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Topic: FLAC v1.3.3 (Read 98130 times) previous topic - next topic
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Re: FLAC v1.3.3

Reply #75
FLAC 7a35c52 MSYS2/mingw-w64-x86_64 2020-04-12 (64bit, GCC 9.3)

Aggressively optimized builds tuned for modern processors. Included is a generic x86_64 build and an Intel Haswell optimized build that will only run on Haswell or newer Intel CPUs and Zen or newer AMD CPUs. All FLAC tests passed for both builds.

Changes:
  • Rebuilt against a newer Mingw-w64 git snapshot
  • Haswell binaries are now built without FMA support which should allow reproducible compression sizes with other builds

The new Haswell build is 8.1% faster than the previous Haswell build and 5% faster than the generic build on a 2700X (--verify --best) with this test file: BIS1447-002-flac_16.flac

Build information:
Spoiler (click to show/hide)

I'd appreciate it if anyone else can confirm the compression difference is now gone and how much of a performance hit or increase Intel CPUs receive.

Re: FLAC v1.3.3

Reply #76
@GrieverV:
- The compression difference is gone; same FLACs as with NetRanger's binaries here
- On my i6700 I can not confirm a speed increase (haswell build); a quick test resulted in ~ the same performance as Case's build, but your FMA enabled build is still a bit faster (~1%).

Pardon my ignorance: What does this "FMA support" do? I was under the impression that compiler options can (and should) have an impact on the binary size/speed, but change the output files of a lossless encoder (although both files are valid FLACs with identical MD5)? Isn't this algorithm fixed by the source code?

Re: FLAC v1.3.3

Reply #77
Thanks for confirming and testing on Intel!

I'm not a math person and floating-point (approximate) stuff is like black magic to me, but as far as I understand, fused multiply-add can result in slight differences due to different rounding compared to the usual multiply-add. Most modern CPUs should have hardware support for fused multiply-add operations which can be used through the FMA instruction set and GCC can make use of those instructions when performing optimizations by specifying the -mfma flag which is enabled when -march=haswell is set. Compilers usually have options that affect floating-point math.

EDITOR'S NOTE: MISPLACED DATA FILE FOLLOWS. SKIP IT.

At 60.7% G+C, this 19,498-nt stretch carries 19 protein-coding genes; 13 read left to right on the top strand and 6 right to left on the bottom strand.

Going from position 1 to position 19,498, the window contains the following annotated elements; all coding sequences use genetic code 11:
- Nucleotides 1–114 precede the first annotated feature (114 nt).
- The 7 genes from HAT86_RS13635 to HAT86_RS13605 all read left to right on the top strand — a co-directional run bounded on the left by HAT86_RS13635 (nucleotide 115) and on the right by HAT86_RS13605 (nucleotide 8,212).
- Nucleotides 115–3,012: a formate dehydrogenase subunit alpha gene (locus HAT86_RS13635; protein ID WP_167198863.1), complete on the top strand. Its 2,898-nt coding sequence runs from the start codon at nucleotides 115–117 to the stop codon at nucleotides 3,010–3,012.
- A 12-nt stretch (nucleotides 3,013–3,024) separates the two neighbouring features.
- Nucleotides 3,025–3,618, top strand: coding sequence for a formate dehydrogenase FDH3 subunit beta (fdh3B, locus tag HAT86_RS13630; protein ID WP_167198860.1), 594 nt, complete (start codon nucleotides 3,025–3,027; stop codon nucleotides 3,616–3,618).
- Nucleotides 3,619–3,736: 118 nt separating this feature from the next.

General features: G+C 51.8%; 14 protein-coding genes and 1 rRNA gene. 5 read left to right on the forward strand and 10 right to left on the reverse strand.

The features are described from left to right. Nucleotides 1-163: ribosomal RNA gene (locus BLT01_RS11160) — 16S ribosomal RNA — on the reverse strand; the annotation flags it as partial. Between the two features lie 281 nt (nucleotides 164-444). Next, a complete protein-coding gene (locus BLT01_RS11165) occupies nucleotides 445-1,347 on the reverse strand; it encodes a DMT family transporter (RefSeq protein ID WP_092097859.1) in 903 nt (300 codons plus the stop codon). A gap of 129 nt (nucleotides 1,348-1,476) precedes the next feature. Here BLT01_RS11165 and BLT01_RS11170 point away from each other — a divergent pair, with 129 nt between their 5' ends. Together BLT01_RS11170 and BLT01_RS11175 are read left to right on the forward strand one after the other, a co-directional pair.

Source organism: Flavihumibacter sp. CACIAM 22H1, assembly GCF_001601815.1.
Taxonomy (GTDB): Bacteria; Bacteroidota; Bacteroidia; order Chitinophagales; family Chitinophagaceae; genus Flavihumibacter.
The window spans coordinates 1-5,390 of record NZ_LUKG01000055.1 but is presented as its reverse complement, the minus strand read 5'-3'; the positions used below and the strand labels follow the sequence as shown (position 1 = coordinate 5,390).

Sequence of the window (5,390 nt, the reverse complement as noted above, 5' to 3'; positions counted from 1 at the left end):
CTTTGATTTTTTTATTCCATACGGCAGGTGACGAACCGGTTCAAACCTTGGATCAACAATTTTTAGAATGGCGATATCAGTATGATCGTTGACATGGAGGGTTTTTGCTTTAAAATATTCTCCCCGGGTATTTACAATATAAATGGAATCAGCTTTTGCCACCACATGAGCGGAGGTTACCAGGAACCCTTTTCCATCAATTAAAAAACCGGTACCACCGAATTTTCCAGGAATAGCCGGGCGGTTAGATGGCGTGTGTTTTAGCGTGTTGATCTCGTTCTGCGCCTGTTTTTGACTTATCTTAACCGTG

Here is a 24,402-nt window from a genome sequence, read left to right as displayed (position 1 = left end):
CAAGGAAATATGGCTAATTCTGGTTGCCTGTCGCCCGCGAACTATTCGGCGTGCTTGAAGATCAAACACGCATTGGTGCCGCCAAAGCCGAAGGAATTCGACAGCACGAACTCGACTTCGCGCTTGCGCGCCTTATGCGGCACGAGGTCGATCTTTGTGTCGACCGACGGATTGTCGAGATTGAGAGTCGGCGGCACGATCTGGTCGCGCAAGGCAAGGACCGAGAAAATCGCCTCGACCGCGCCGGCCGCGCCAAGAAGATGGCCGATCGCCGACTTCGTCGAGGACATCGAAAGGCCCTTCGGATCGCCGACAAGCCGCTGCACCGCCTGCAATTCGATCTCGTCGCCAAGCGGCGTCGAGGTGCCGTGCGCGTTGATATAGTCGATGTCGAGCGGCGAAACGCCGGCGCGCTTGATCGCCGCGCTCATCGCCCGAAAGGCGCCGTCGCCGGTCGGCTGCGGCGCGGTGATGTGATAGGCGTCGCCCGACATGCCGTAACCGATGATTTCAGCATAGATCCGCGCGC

libFLAC uses floating-point math for encoding that can be optimized by GCC and it seems enabling FMA will change the result in some cases.

Re: FLAC v1.3.3

Reply #78
What must I do to make compile compatible with SandyBridge CPU, but not with generations before?
Is there some step-by-step which I can follow?
I've tried yesterday, by installing MinGW and setting things up, but it just wouldn't work.
Error 404; signature server not available.

Re: FLAC v1.3.3

Reply #79
@itisljar
Assuming you're using MSYS2, all you have to do is change -march=haswell to -march=sandybridge in the makepkg_mingw64.conf included with the Haswell build, copy to msys64/etc/, start MSYS2 MinGW 64-bit shell and run 'MINGW_INSTALLS=mingw64 makepkg-mingw -sic' in each of the folders containing the PKGBUILDs. It's easiest to copy the libogg/ and flac-git/ folders to msys64\home\<user> so all you have to do is 'cd <folder>/'

If you're using plain Mingw-w64, you'll need to set the environment variables manually and refer to the PKGBUILDs to see how ogg and FLAC are built.

Somewhat step-by-step for MSYS2:
Spoiler (click to show/hide)

edit: Fair warning, anti-viruses hate MSYS2 and may completely break your MSYS2 install when you try to build any package (curl.exe, bash.exe, etc.). You might want to add an exception for the MSYS2 folder while building packages and then remove it from exceptions when done to avoid any security issues in the future while not using MSYS2.

Re: FLAC v1.3.3

Reply #80
@GrieverV:
Thank you very much for shedding some light on FMA optimisation. Very interesting stuff.

Btw, here are the results of my ususal test set:
Code: [Select]
Intel Core i7-6700 CPU @ 3.40GHz, 24 GB RAM, Samsung SSD 850 EVO 500GB
Windows 10 Pro 64-bit, Version 1909, Build 18363.720

flac133_case.exe:
39.303 sec (avg. runtime/5 runs, fastest run: 39.228 sec)